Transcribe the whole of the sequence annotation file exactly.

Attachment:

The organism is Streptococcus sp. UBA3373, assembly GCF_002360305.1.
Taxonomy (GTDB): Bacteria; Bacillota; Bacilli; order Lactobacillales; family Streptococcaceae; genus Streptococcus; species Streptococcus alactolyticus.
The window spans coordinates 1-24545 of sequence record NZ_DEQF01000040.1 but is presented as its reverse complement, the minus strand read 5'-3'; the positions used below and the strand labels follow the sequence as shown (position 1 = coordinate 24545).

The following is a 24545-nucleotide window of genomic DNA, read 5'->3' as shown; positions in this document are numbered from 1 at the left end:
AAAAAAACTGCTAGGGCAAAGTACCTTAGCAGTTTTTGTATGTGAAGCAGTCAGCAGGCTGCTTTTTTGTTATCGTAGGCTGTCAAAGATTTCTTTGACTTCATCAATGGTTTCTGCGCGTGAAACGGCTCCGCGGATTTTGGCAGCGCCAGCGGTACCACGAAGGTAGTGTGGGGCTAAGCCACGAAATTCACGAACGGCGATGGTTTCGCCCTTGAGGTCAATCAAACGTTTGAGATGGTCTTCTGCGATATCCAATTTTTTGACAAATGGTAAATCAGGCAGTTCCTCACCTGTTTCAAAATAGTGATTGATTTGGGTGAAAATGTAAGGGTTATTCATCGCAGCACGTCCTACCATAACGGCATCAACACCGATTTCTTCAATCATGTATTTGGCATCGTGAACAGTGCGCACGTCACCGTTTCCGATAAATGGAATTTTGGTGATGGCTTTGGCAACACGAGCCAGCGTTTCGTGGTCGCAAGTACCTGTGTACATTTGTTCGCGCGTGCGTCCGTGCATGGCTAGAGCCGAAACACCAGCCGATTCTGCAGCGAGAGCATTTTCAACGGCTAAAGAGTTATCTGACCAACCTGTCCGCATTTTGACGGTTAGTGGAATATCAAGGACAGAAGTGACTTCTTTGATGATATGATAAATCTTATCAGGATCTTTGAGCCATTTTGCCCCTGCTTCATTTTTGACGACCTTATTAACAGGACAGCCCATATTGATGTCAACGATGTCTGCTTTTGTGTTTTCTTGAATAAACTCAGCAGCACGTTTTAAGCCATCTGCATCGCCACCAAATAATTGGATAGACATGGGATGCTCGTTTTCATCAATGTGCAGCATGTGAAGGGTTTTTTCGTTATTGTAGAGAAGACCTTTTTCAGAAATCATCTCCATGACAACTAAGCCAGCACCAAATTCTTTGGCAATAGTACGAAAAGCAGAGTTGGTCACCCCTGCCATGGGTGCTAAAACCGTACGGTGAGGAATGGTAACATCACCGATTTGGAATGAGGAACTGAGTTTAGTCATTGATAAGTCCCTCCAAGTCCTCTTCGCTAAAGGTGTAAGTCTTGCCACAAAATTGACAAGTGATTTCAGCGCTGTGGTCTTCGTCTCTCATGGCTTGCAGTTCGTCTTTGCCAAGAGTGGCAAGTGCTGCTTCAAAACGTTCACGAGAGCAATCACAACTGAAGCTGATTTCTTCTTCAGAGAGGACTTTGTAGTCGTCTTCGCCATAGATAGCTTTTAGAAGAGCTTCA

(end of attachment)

The organism is Streptococcus sp. UBA3373, assembly GCF_002360305.1.
Taxonomy (GTDB): Bacteria; Bacillota; Bacilli; order Lactobacillales; family Streptococcaceae; genus Streptococcus; species Streptococcus alactolyticus.
The window spans coordinates 1-24545 of sequence record NZ_DEQF01000040.1 but is presented as its reverse complement, the minus strand read 5'-3'; the positions used below and the strand labels follow the sequence as shown (position 1 = coordinate 24545).

The following is a 24545-nucleotide window of genomic DNA, read 5'->3' as shown; positions in this document are numbered from 1 at the left end:
AAAAAAACTGCTAGGGCAAAGTACCTTAGCAGTTTTTGTATGTGAAGCAGTCAGCAGGCTGCTTTTTTGTTATCGTAGGCTGTCAAAGATTTCTTTGACTTCATCAATGGTTTCTGCGCGTGAAACGGCTCCGCGGATTTTGGCAGCGCCAGCGGTACCACGAAGGTAGTGTGGGGCTAAGCCACGAAATTCACGAACGGCGATGGTTTCGCCCTTGAGGTCAATCAAACGTTTGAGATGGTCTTCTGCGATATCCAATTTTTTGACAAATGGTAAATCAGGCAGTTCCTCACCTGTTTCAAAATAGTGATTGATTTGGGTGAAAATGTAAGGGTTATTCATCGCAGCACGTCCTACCATAACGGCATCAACACCGATTTCTTCAATCATGTATTTGGCATCGTGAACAGTGCGCACGTCACCGTTTCCGATAAATGGAATTTTGGTGATGGCTTTGGCAACACGAGCCAGCGTTTCGTGGTCGCAAGTACCTGTGTACATTTGTTCGCGCGTGCGTCCGTGCATGGCTAGAGCCGAAACACCAGCCGATTCTGCAGCGAGAGCATTTTCAACGGCTAAAGAGTTATCTGACCAACCTGTCCGCATTTTGACGGTTAGTGGAATATCAAGGACAGAAGTGACTTCTTTGATGATATGATAAATCTTATCAGGATCTTTGAGCCATTTTGCCCCTGCTTCATTTTTGACGACCTTATTAACAGGACAGCCCATATTGATGTCAACGATGTCTGCTTTTGTGTTTTCTTGAATAAACTCAGCAGCACGTTTTAAGCCATCTGCATCGCCACCAAATAATTGGATAGACATGGGATGCTCGTTTTCATCAATGTGCAGCATGTGAAGGGTTTTTTCGTTATTGTAGAGAAGACCTTTTTCAGAAATCATCTCCATGACAACTAAGCCAGCACCAAATTCTTTGGCAATAGTACGAAAAGCAGAGTTGGTCACCCCTGCCATGGGTGCTAAAACCGTACGGTGAGGAATGGTAACATCACCGATTTGGAATGAGGAACTGAGTTTAGTCATTGATAAGTCCCTCCAAGTCCTCTTCGCTAAAGGTGTAAGTCTTGCCACAAAATTGACAAGTGATTTCAGCGCTGTGGTCTTCGTCTCTCATGGCTTGCAGTTCGTCTTTGCCAAGAGTGGCAAGTGCTGCTTCAAAACGTTCACGAGAGCAATCACAACTGAAGCTGATTTCTTCTTCAGAGAGGACTTTGTAGTCGTCTTCGCCATAGATAGCTTTTAGAAGAGCTTCA